Signing contracts in the music industry is often perceived as a frightening prospect, whether it be a record, publishing or management deal, to name a few. People often avoid the conversation through fear of being ripped off or losing the rights to their music. The best thing that you can do as an artist is educate yourself in all parts of the industry. Consequently, you will reduce the chances of being taken advantage of and feel confident when negotiating a deal. Throughout this blog, we will assess the pros and cons of signing a publishing deal and when you are ready to sign one.
Publishing contracts can vary greatly across the board, from exclusive contracts for long terms or non-exclusive contacts for short periods of time. For a definition of the key terms in publishing see our previous blog: “An Independent Songwriters’ Guide to Music Publishing”.
Why are people wary?
You may feel apprehensive when being approached by a music publisher who wants to sign you. But, a good publisher will be there to develop and nurture your talent and help you progress throughout your career. Signing with the right music publisher can be the start of a mutually beneficial, long-lasting relationship that helps you as a writer flourish artistically and financially.
What are the possible benefits of signing a publishing deal?
- Time – whilst your music publisher deals with the administrative side of things, you have more time to focus on creating new music.
- A chance – if you’re at an early stage in your career, it’s a foot in the door!
- An advance, which you can put towards developing your career. It may also give you the opportunity to give up the day job and fully dedicate your time to music.
- Demo budget – they can help to fund the recording of your demos if you don’t have a home studio.
- Finding opportunities for your songs. Relying on their strong relationships with record labels, producers and artists.
- Sync representation.
- Artist development – some music publishers are very hands on with their artist development. They will put you forward for events, send you to training events and songwriter retreats.
- New writing opportunities including co-writing sessions and writing for other artists.
- Access to the music publisher’s network of contacts.
- They make sure you get paid!
- Validation/Recognition – it can make you feel good about your music and motivate you to work harder and pursue songwriting seriously.
What are the potential cons of signing a publishing deal?
- You lose a percentage of your royalties.
- If you’ve been paid an advance, this is effectively a loan which is recoupable. So, you will need to make this money back and more in order to see any future royalties.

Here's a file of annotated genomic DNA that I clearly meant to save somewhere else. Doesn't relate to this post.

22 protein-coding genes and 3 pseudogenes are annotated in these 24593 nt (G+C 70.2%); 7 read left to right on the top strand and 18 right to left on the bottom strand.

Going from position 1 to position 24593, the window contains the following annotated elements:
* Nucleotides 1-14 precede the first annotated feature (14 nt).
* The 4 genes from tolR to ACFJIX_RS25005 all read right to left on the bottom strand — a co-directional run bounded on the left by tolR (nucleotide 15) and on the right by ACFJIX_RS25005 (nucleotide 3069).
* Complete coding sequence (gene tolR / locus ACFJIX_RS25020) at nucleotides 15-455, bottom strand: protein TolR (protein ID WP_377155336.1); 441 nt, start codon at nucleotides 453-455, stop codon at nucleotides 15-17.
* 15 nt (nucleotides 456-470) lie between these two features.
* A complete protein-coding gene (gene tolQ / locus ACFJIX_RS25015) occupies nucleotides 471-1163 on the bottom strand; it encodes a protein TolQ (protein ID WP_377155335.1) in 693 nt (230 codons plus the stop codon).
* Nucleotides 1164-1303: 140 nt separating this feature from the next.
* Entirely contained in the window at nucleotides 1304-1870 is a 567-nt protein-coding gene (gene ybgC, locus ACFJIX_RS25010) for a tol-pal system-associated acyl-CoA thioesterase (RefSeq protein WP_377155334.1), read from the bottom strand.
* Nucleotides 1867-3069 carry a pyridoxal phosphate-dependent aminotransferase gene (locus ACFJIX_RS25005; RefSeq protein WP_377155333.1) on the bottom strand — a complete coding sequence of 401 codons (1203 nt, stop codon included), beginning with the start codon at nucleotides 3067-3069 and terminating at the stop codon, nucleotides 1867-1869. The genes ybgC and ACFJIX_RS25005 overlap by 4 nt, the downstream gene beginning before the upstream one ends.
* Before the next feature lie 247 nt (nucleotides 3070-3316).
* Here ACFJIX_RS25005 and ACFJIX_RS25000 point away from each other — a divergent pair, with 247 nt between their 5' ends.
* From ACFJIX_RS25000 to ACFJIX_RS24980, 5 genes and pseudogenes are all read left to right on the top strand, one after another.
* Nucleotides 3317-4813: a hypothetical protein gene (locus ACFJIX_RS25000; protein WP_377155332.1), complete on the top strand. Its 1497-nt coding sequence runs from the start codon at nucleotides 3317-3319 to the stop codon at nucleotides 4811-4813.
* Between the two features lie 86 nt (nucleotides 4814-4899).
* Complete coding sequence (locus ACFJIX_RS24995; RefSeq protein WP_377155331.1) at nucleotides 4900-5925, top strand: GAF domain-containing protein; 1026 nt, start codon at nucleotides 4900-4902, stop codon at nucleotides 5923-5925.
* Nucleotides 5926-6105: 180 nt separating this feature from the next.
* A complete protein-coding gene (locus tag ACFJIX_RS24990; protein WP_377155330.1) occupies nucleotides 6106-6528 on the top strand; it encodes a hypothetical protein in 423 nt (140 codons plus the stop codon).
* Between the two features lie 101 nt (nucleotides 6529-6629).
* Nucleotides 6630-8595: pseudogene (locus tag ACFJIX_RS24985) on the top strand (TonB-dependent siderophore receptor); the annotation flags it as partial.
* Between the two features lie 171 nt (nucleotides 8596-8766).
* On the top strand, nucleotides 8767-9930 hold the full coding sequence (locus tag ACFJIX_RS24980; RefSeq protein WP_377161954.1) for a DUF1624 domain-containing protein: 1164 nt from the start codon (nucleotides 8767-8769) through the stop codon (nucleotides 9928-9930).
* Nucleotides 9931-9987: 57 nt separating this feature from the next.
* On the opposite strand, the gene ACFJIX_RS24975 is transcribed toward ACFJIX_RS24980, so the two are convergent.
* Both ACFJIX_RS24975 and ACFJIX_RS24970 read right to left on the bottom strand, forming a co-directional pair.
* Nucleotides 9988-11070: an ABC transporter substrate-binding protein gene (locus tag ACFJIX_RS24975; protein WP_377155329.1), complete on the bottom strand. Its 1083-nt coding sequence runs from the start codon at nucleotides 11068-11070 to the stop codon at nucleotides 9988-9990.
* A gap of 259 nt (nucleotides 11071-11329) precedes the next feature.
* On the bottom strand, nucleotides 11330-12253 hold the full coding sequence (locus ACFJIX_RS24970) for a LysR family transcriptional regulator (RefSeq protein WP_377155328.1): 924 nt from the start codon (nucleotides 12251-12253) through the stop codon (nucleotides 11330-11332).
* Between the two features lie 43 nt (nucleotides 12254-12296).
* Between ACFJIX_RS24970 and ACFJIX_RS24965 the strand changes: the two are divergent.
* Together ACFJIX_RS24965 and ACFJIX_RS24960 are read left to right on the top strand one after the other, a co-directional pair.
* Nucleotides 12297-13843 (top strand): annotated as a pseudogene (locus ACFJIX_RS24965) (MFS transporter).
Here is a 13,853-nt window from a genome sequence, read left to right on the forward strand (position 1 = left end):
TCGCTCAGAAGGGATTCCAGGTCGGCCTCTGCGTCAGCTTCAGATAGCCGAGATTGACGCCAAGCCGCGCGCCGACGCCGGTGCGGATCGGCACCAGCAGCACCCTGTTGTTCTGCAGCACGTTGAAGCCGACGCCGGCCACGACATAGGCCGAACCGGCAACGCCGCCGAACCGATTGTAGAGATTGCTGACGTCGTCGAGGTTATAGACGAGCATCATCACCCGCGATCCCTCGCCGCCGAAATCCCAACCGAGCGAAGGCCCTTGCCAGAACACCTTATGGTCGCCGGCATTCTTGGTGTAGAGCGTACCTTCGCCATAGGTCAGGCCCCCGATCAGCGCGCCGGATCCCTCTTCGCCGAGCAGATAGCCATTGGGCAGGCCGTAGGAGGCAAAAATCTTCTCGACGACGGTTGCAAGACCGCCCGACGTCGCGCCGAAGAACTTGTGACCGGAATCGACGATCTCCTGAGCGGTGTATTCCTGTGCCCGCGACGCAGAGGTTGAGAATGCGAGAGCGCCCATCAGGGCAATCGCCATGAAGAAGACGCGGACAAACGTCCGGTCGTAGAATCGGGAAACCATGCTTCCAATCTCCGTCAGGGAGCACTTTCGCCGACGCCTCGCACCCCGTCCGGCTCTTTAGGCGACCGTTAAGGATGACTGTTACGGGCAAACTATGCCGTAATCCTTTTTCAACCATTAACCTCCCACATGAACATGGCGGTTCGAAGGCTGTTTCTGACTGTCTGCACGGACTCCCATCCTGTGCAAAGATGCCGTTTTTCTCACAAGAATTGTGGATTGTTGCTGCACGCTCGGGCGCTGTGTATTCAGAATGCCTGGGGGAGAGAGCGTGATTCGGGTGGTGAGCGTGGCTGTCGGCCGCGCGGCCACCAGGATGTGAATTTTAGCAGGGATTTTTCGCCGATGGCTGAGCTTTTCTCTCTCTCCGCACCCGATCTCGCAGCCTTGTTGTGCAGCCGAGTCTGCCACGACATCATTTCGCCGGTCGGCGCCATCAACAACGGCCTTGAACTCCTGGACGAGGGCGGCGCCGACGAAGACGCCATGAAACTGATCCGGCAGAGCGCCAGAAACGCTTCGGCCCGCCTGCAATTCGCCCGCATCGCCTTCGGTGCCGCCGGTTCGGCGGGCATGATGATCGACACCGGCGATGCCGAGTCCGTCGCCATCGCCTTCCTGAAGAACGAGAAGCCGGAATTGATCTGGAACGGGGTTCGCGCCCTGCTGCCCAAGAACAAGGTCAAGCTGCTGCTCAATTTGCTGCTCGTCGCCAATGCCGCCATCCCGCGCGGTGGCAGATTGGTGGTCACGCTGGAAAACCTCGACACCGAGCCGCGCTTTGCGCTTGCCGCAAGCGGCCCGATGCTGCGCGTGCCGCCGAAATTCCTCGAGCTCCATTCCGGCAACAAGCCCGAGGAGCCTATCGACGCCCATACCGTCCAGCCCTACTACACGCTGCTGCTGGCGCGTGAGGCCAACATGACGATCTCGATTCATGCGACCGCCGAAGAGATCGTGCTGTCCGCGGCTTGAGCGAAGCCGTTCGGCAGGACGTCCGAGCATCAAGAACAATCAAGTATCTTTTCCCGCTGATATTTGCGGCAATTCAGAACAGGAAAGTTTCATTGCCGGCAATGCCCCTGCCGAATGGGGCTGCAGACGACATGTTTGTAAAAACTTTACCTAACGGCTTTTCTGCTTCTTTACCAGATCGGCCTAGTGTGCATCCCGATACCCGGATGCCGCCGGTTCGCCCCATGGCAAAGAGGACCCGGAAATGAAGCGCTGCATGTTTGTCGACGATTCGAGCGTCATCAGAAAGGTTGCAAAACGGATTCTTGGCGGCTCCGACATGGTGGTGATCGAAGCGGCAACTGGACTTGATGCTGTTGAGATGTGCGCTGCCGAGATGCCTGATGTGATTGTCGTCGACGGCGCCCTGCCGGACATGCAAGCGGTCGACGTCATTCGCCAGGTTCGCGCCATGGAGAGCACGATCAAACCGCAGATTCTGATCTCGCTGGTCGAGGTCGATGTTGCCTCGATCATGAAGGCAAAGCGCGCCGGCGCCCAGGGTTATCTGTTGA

- There is a lot of competition! There are more songs than there are publishing companies. It is a good idea to continue pitching your own songs to cover as much ground as possible.
- If you sign to the wrong publisher, you could be tied into a long term contract with a company that doesn’t prioritise your music and you’re not happy working with.
What you need to consider…
Although this all sounds great, you need to take some time to seriously consider if you are ready for a publishing contract. Some good indicators include when you’re receiving a regular, significant amount of royalties, you have experience in pitching your songs and have arranged many co-writes yourself. Once you have taken your career as far as you can and you feel as though you need help to reach the next level, it’s likely that you’re ready to work with a publisher.
In an ideal world, publishers are already contacting you at this point because you have created a buzz around your music. Then you need to consider whether the publisher is a good fit for you both personally and musically. Meet them, does it feel right and natural, like you could have an ongoing professional relationship with them? Do they have artists similar to your sound? Are you better off signing to major or an indie publisher?
Overall, there are many things to consider when signing a publishing contract. Although working with a music publisher can bring many benefits and springboard your career to the next level. It is worth taking the time to consider if you are ready for that step up and if the music publisher is a good fit for your music and ethos.